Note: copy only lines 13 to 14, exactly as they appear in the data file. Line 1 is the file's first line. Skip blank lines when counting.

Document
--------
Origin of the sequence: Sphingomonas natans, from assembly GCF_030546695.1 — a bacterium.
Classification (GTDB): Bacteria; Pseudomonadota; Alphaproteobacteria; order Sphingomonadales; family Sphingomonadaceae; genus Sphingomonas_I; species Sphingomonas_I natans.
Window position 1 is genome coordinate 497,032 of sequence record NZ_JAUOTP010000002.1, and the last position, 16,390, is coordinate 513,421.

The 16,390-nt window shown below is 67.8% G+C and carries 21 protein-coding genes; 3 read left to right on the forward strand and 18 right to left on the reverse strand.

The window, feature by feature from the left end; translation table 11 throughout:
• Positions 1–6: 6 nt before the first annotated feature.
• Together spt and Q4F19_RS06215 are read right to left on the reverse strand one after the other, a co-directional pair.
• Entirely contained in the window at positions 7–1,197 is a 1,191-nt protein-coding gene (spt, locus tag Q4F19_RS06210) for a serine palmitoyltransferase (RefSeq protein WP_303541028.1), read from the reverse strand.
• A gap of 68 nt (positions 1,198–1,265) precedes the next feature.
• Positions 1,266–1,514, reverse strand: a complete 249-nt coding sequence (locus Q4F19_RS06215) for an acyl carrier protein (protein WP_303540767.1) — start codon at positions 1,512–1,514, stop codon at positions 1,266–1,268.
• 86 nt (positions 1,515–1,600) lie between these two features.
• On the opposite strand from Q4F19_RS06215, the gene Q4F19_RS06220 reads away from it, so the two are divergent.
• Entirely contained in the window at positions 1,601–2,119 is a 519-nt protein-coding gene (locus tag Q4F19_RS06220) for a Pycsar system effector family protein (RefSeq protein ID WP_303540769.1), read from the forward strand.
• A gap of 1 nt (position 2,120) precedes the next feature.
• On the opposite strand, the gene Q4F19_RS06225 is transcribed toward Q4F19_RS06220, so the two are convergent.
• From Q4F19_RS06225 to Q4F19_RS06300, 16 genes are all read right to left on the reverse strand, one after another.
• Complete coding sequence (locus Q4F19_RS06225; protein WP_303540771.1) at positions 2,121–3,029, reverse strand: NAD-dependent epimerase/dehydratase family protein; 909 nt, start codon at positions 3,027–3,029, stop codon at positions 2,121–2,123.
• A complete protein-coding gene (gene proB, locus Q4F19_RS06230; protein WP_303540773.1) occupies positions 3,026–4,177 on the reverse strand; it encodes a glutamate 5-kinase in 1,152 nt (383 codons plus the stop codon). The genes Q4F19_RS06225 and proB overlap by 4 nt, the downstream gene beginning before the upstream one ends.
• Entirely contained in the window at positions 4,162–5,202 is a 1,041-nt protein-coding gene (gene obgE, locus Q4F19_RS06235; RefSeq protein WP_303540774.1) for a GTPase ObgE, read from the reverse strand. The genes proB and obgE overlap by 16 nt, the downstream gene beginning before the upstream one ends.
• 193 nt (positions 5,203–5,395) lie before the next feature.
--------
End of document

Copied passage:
• Entirely contained in the window at positions 1,601–2,119 is a 519-nt protein-coding gene (locus tag Q4F19_RS06220) for a Pycsar system effector family protein (RefSeq protein ID WP_303540769.1), read from the forward strand.
• A gap of 1 nt (position 2,120) precedes the next feature.